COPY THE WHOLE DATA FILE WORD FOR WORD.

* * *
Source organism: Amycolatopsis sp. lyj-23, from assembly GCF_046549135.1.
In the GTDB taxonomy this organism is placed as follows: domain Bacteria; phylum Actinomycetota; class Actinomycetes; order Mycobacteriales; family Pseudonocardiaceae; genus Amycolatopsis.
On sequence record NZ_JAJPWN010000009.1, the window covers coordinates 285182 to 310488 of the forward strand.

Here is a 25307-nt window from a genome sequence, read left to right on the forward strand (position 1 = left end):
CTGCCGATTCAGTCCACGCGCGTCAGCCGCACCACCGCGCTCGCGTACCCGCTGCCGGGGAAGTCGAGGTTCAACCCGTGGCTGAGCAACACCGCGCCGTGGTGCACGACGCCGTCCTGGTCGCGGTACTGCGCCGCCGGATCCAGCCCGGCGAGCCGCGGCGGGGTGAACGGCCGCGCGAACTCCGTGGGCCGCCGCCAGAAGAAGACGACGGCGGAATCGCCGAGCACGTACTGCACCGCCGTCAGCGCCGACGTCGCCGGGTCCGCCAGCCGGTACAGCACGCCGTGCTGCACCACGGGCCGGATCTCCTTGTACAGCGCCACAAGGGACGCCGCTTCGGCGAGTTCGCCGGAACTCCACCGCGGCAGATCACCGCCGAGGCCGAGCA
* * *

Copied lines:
Source organism: Amycolatopsis sp. lyj-23, from assembly GCF_046549135.1.
In the GTDB taxonomy this organism is placed as follows: domain Bacteria; phylum Actinomycetota; class Actinomycetes; order Mycobacteriales; family Pseudonocardiaceae; genus Amycolatopsis.
On sequence record NZ_JAJPWN010000009.1, the window covers coordinates 285182 to 310488 of the forward strand.

Here is a 25307-nt window from a genome sequence, read left to right on the forward strand (position 1 = left end):
CTGCCGATTCAGTCCACGCGCGTCAGCCGCACCACCGCGCTCGCGTACCCGCTGCCGGGGAAGTCGAGGTTCAACCCGTGGCTGAGCAACACCGCGCCGTGGTGCACGACGCCGTCCTGGTCGCGGTACTGCGCCGCCGGATCCAGCCCGGCGAGCCGCGGCGGGGTGAACGGCCGCGCGAACTCCGTGGGCCGCCGCCAGAAGAAGACGACGGCGGAATCGCCGAGCACGTACTGCACCGCCGTCAGCGCCGACGTCGCCGGGTCCGCCAGCCGGTACAGCACGCCGTGCTGCACCACGGGCCGGATCTCCTTGTACAGCGCCACAAGGGACGCCGCTTCGGCGAGTTCGCCGGAACTCCACCGCGGCAGATCACCGCCGAGGCCGAGCA